Separate legislation taking effect next month, House Bill 4509, will move the Parole Board to Corrections and Rehabilitation. Another bill effective in June, HB 4176, will add the Fusion Center to State Code.

 

Secretary Jeff Sandy considers a key benefit of these changes the potential improvement to state government’s financial effectiveness. Administrative Services’ nationally recognized grant specialists will now work alongside those at Emergency Management. DAS will also perform accounting, human resources and procurement tasks for Emergency Management. The department’s legal unit, formed in 2017, will oversee all disaster-related legal contracts and agreements.

 

“With the handling of millions of dollars in federal grants, a strong financial presence is required,” Sandy said.

 

County and local governments with law enforcement challenges will benefit as well, Sandy said. They can request assistance from the State Police, Capitol Police, Fire Marshal and Corrections investigators. The Fusion Center, meanwhile, will continue to provide law enforcement support, and Corrections inmate work crews can assist with road and debris cleanup projects.

 

Future plans of the Department of Homeland Security include a program modeled on the FBI National Academy to provide world-class training to West Virginia’s county and local emergency managers. This academy will provide training as recommended by the executive board for the W.Va. Emergency Management Council and a new Homeland Security Advisory Board.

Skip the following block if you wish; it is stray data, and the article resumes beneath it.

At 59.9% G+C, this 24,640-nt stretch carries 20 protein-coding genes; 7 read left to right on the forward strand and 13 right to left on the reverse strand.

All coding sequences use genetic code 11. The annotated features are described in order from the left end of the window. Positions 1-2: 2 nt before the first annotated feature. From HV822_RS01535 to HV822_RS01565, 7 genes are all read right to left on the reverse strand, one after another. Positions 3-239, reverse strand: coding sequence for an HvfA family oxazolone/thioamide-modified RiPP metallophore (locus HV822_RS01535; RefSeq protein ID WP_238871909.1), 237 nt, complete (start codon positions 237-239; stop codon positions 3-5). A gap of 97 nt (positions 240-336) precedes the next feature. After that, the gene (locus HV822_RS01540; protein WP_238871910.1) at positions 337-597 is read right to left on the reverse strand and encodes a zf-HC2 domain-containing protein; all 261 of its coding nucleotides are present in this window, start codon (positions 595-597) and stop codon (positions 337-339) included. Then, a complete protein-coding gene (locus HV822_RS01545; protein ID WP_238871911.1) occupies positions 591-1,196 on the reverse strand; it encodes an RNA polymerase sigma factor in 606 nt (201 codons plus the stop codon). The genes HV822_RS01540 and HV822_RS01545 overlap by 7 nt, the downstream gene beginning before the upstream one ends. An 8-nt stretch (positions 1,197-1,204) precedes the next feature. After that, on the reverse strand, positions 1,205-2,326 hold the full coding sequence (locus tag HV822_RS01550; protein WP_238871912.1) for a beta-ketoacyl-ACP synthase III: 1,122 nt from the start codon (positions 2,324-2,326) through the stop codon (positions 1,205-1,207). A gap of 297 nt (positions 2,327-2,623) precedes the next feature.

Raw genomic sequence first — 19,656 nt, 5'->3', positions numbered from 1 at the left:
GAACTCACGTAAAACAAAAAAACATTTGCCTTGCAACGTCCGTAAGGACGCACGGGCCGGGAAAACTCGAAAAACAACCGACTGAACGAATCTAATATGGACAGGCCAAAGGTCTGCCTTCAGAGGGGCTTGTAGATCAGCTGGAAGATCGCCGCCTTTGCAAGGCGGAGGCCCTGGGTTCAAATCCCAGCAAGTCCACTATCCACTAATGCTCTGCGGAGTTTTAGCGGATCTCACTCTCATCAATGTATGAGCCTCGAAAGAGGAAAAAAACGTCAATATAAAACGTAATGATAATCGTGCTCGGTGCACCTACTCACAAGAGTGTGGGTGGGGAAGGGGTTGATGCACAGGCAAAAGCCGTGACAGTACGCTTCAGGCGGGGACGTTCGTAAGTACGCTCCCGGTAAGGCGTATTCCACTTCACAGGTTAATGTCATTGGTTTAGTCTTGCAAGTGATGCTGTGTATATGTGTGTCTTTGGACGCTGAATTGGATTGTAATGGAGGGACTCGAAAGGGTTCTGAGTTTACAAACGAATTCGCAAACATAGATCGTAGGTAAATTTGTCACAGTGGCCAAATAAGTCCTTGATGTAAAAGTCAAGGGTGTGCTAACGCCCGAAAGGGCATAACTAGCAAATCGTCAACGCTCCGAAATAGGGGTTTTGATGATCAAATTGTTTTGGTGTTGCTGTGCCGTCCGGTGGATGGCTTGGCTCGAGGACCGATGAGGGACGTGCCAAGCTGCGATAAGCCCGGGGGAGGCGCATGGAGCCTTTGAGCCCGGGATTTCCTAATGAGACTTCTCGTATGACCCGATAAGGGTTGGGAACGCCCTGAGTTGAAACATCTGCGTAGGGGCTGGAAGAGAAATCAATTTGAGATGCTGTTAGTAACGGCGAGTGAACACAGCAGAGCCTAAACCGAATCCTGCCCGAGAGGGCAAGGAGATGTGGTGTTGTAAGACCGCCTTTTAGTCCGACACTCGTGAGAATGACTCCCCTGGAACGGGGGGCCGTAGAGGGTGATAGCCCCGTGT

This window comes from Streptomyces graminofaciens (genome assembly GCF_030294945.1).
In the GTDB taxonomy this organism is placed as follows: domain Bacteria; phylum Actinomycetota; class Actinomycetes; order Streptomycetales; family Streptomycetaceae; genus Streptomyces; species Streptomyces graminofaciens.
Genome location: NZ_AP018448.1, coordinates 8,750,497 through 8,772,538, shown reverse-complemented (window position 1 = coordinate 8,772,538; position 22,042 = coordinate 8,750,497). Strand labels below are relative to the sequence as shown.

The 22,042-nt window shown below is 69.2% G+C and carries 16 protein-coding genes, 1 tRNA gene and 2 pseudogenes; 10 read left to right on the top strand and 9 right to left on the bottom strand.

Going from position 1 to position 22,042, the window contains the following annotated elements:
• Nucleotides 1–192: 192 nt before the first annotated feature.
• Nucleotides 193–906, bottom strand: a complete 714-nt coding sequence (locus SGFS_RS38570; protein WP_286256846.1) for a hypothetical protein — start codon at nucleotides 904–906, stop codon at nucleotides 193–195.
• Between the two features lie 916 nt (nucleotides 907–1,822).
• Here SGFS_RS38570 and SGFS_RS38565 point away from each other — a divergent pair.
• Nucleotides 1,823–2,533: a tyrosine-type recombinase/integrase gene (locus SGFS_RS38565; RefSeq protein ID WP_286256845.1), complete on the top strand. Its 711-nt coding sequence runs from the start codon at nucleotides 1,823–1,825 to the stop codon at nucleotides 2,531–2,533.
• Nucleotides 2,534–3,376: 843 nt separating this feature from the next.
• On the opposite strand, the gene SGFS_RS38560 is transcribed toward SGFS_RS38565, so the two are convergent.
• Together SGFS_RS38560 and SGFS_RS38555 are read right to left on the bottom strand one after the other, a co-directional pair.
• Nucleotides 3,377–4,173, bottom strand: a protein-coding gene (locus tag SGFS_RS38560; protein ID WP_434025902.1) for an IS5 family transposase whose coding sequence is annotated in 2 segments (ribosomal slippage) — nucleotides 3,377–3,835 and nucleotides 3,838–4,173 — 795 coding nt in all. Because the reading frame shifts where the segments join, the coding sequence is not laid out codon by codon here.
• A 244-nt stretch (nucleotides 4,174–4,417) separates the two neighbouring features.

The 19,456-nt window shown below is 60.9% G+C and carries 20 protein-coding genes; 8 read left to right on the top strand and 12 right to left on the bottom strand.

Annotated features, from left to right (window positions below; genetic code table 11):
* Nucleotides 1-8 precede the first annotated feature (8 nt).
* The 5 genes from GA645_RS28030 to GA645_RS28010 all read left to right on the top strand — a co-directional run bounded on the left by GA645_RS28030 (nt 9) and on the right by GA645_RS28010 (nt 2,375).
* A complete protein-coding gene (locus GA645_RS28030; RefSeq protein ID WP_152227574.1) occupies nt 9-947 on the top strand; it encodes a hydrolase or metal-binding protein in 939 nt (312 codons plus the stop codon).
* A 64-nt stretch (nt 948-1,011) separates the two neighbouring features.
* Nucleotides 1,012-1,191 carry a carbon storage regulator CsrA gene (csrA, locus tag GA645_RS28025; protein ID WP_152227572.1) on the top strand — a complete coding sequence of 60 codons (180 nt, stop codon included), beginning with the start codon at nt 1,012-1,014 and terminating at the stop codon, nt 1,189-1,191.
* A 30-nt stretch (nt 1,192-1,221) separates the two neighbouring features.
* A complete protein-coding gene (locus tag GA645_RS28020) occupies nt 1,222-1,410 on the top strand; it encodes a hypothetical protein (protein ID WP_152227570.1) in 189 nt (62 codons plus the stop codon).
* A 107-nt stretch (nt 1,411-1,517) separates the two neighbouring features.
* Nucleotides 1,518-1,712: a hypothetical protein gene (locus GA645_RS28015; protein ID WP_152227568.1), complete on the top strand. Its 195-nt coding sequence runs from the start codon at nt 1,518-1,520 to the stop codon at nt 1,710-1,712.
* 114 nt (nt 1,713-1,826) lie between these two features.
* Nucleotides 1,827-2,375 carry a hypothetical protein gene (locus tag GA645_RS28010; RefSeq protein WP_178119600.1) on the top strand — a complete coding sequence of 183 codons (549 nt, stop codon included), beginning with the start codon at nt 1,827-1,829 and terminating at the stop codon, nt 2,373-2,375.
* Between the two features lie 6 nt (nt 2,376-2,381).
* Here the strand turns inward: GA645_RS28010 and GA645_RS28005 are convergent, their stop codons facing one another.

Sandy has announced the board’s members: Deputy Secretary Thom Kirk; Dean Meadows, president of the WVEMC; State Police Lt. Colonel David Nelson; Capitol Police Director Kevin Foreman; Deputy Corrections Commissioner Paul Simmons; State Fire Marshal Ken Tyree; Fusion Center Director Jack Luikart; Administrative Services Director Jennifer Wilson; and legal unit leader Stacy Nowicki.

 

The Cabinet department was initially organized as the Department of Public Safety in 1989, through legislation that restructured the governor’s share of West Virginia’s executive branch. It added Military Affairs to its name in 1992.

 

The department’s mission remains intact: to provide a safe and secure state by ensuring the proper response to all levels, manners and phases of emergencies, disasters and crimes. The same is true for the role of the Office of the Secretary: it provides support, oversight and guidance to agencies involved in all facets of public safety. This includes law enforcement and other first response agencies as well as the state's criminal justice, correctional and homeland security systems.

 

This is readily apparently as multiple agencies within the department continue to assist with the state’s ongoing response to the COVID-19 pandemic. From overseeing the State Emergency Operations Center and distributing much-needed personal protective equipment to facilitating the enhanced testing recently directed for correctional facilities, WVDHS remains in the thick of the fight against COVID-19.

 

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LAWRENCE MESSINA (304) 957-2515 Lawrence.C.Messina@wv.gov